There's a skin of the landscape I'm beginning to peel back, and I'm finding a map of sorts in the world around me; a landscape of prayer, creation that cannot help but praise the creator. Symbols in the landscape beckon me further up and further in. When I'm on the prairie, the barriers come down. My need to stay busy dissolves, my frustrations calm, and I am free to be still. (Cindy Crosby, in By Willoway Brook: Exploring the Landscape of Prayer)
Mostly, when I'm out walking, I'm moving. I hear the pounding of my feet on asphalt and my somewhat labored breath. I have to make a conscious effort to focus on the landscape around me, because I'm exercising. I have a plan. I have a goal. I have miles to cover.
What Cindy Crosby is describing is something else altogether, something it's difficult to get out walking for exercise. It's a meditation on the landscape -- looking, listening, smelling, and touching it. Adam knew about this. When God sent the animals to him for naming, Adam, in that pre-Fall state, would not have flippantly said the first name that came to mind. He would have looked at what manner of creature was in front of him and given it a name summoned up by its appearance or sound. To name something or someone is to know it or them. It would have been much as he named Eve "woman," as she was "bone of my bones and flesh of my flesh. . . [and] taken out of man. (The Hebrew word for "woman" sounds like the word for "man," but we can assume the "wo" is added because she may be like man but oh so, so different! And then, as he later knows her better, he names her "Eve," which means "living.")
It's difficult to practice this kind of knowing of our landscape, our surroundings, given the pace of life, but it's worth it. A few years ago my daughter and I made a project of naming every tree in our backyard. To do that we had to look at the profile of the tree, the shape of the leaf, and the bark. We had to get to know them a bit. It took some time. But now I feel like I know them, that is, in the only way you can know a tree, so when I walk in the backyard it's a familiar and oddly comforting community. I'm not being sentimental or making them more than they are, not being anthropocentric. They are just trees and, unlike me, they are not made in God's image. But they are made by His hand and so we share a common origin.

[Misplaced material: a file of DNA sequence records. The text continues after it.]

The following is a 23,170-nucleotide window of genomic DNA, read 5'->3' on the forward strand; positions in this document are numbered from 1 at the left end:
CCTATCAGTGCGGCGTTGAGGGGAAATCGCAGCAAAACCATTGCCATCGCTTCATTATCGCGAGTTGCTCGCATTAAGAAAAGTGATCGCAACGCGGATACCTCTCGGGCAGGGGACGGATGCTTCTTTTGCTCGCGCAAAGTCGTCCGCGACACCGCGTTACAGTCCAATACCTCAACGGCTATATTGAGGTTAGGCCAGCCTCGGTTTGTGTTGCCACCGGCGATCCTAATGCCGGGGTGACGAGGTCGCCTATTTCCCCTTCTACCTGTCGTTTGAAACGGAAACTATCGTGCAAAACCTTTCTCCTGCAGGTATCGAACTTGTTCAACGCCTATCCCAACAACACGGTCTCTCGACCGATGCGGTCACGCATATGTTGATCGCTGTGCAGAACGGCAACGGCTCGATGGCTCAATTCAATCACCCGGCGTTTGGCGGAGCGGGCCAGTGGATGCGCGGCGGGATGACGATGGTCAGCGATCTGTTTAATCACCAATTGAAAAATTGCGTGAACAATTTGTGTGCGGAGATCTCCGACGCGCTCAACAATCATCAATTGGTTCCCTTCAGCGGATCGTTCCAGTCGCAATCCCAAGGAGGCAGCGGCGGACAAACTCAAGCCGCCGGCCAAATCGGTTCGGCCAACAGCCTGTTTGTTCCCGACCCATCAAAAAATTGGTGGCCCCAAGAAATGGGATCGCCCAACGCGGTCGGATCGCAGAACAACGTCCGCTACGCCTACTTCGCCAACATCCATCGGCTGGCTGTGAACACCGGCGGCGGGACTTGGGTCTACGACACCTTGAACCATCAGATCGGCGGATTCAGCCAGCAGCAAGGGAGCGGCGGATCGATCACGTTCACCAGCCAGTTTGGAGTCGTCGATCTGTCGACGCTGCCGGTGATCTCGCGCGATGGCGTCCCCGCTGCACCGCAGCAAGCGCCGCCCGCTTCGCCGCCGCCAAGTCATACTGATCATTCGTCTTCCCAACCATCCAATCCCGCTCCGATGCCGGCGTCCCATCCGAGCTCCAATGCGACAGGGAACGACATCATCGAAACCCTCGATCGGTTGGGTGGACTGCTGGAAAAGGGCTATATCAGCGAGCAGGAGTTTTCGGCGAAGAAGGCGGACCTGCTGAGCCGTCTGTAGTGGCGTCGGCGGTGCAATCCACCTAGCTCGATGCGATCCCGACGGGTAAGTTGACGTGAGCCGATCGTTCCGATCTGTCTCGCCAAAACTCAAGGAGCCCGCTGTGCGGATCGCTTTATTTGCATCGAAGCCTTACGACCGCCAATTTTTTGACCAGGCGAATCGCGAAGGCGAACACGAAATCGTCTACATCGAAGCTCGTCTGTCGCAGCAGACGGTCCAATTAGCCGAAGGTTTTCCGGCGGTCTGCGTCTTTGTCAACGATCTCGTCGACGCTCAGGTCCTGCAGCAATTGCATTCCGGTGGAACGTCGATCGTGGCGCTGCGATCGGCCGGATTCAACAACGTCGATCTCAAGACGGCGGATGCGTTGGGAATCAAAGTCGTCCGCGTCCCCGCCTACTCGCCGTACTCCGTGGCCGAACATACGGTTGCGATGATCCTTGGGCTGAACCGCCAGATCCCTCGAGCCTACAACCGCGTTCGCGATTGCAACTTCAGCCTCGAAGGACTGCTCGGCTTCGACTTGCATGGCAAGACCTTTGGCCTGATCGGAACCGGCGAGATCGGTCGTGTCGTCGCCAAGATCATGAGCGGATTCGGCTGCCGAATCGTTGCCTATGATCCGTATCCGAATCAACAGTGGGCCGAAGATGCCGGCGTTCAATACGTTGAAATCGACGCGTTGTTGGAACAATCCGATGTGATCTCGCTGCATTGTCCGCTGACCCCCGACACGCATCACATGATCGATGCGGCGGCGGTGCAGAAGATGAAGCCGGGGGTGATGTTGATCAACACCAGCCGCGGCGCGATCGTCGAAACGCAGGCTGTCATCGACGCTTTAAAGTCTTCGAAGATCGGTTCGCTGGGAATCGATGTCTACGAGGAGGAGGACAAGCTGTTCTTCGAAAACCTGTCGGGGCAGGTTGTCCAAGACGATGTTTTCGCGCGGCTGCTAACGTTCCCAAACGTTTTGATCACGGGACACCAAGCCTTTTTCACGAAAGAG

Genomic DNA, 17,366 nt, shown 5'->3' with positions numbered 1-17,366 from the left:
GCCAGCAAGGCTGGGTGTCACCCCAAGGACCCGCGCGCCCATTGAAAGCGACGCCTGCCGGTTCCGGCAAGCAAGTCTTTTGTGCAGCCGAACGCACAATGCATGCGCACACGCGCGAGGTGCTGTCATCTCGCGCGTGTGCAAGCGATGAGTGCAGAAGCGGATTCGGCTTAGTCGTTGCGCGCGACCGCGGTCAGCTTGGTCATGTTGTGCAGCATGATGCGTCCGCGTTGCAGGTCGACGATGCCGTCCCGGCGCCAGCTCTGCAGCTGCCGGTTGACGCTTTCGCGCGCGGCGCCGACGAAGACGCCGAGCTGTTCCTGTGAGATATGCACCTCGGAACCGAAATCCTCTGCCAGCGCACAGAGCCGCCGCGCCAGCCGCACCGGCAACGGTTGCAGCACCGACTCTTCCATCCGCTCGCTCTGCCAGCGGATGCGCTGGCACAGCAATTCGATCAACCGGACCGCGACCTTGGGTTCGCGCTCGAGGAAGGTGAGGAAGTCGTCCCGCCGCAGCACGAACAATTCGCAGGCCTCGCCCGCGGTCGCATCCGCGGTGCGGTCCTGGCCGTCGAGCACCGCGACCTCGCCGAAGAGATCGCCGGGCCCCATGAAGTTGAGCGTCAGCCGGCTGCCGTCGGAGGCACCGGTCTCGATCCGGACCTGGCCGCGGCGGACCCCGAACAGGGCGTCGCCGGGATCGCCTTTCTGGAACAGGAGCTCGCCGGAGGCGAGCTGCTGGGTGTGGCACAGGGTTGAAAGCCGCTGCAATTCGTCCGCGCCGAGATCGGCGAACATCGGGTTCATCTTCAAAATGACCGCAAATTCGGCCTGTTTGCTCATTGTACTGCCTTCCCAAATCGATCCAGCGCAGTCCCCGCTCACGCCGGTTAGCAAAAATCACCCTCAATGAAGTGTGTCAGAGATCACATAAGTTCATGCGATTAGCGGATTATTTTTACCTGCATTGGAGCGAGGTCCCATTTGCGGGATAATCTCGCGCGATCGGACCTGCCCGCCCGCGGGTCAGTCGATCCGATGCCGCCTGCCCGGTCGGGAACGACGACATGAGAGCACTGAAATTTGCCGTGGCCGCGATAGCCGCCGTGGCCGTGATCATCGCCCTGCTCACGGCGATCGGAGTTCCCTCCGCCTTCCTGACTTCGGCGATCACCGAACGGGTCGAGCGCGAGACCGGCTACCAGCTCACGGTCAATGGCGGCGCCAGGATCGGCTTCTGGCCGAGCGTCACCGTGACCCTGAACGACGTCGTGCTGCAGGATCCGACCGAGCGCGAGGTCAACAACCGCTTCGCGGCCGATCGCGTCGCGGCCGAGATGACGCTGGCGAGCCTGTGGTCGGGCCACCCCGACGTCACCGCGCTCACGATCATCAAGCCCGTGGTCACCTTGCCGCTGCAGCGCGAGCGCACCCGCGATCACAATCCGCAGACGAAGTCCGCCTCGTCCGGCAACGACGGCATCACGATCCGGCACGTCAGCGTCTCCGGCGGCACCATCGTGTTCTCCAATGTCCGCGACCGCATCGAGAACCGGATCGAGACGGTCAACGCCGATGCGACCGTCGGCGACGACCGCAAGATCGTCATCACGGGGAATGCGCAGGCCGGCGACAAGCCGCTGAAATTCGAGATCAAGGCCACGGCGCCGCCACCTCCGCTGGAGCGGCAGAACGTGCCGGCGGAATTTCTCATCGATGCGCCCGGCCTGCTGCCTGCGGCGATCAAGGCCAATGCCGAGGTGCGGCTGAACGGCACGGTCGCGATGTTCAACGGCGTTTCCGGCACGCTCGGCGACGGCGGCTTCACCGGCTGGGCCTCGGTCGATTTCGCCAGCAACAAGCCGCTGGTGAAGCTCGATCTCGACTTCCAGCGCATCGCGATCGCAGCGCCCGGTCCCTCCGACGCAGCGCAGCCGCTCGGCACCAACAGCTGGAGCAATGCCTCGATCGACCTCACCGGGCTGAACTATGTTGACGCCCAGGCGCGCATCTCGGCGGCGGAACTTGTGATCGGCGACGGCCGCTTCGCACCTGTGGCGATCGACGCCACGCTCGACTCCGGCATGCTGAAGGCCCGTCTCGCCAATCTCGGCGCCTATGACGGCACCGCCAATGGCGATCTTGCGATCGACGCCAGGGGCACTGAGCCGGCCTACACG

What I guess I'm trying to say is that I'm more at home here when I better know the other living things that live here with me. I'm glad to know the trees and the birds that live here. Certainly I've been entertained by the antics of the squirrels. My backyard is full of life.
Crosby ties this knowing of the landscape, the living community around us, to prayer. When she is in the Schulenberg Prairie near her home in the western suburbs of Chicago, she says she is "free to be still." The tallgrass prairie gives her all kinds of reasons to pray. Like the monarch butterfly, encoded with the memory of a place in Mexico to which they go each Fall, a place they have no memory of and yet the longing for which they are encoded. The butterflies homing instinct makes her wonder if we are all encoded with that longing for home, for God, and it drives her to prayer.
You know, I'll bet there are such symbols all around me. I just need to open my eyes and look well. I certainly can't look at what's here without thankfulness welling up in me. There's not an animal or plant or inanimate object here that's not pointing out, to God.
There's a lot going on in my backyard.